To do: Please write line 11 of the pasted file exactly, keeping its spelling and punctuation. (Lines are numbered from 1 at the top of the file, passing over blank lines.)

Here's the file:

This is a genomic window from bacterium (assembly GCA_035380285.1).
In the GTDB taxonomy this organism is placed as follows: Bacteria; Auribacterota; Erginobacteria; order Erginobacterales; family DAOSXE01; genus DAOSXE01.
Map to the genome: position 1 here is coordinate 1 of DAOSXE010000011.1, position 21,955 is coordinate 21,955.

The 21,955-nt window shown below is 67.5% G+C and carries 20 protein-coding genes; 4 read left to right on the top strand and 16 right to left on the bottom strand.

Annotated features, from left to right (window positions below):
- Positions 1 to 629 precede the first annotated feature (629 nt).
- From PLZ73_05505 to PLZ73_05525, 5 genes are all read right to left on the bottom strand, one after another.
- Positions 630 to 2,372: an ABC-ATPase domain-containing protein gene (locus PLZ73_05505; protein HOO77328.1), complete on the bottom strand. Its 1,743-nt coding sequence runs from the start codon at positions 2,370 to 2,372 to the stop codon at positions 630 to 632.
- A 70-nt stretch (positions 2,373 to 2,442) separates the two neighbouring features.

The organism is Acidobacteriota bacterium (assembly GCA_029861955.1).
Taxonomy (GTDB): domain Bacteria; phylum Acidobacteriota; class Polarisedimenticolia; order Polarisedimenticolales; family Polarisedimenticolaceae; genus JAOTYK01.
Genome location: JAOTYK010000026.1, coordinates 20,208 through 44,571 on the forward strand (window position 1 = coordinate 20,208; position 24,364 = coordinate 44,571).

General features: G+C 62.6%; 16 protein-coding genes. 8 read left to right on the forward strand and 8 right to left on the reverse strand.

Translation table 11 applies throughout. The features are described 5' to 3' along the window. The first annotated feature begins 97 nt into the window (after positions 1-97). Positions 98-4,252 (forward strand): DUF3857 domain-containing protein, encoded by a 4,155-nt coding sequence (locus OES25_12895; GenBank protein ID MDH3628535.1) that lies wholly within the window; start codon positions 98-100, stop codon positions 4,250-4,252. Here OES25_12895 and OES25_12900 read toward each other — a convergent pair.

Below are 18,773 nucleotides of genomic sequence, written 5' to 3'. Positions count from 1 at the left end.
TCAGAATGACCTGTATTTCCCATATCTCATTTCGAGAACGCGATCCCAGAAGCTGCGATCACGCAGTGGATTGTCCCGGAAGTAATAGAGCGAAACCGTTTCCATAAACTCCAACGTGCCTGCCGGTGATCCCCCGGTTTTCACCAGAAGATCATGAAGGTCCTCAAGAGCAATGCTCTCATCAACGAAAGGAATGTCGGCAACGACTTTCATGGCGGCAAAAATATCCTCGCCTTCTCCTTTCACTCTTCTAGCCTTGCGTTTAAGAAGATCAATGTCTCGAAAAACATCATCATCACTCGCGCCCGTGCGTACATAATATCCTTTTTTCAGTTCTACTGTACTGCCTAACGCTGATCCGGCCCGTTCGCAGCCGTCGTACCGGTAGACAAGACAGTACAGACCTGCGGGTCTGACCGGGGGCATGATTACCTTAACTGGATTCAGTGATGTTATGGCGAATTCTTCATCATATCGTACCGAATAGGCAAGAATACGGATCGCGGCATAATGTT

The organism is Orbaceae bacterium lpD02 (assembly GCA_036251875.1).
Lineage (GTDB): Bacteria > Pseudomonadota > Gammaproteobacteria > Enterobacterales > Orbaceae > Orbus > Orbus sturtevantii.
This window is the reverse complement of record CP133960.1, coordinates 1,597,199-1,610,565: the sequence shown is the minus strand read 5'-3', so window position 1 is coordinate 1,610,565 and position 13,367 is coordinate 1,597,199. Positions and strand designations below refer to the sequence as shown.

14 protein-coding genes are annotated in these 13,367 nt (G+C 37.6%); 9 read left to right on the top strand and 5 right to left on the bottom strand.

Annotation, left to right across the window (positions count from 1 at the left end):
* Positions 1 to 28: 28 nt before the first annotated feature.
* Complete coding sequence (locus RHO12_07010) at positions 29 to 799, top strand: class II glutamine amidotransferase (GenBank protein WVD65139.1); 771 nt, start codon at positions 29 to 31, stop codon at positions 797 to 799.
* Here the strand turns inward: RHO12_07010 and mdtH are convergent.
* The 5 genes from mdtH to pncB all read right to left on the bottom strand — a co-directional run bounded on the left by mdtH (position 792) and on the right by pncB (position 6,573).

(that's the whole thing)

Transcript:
Taxonomy (GTDB): domain Bacteria; phylum Acidobacteriota; class Polarisedimenticolia; order Polarisedimenticolales; family Polarisedimenticolaceae; genus JAOTYK01.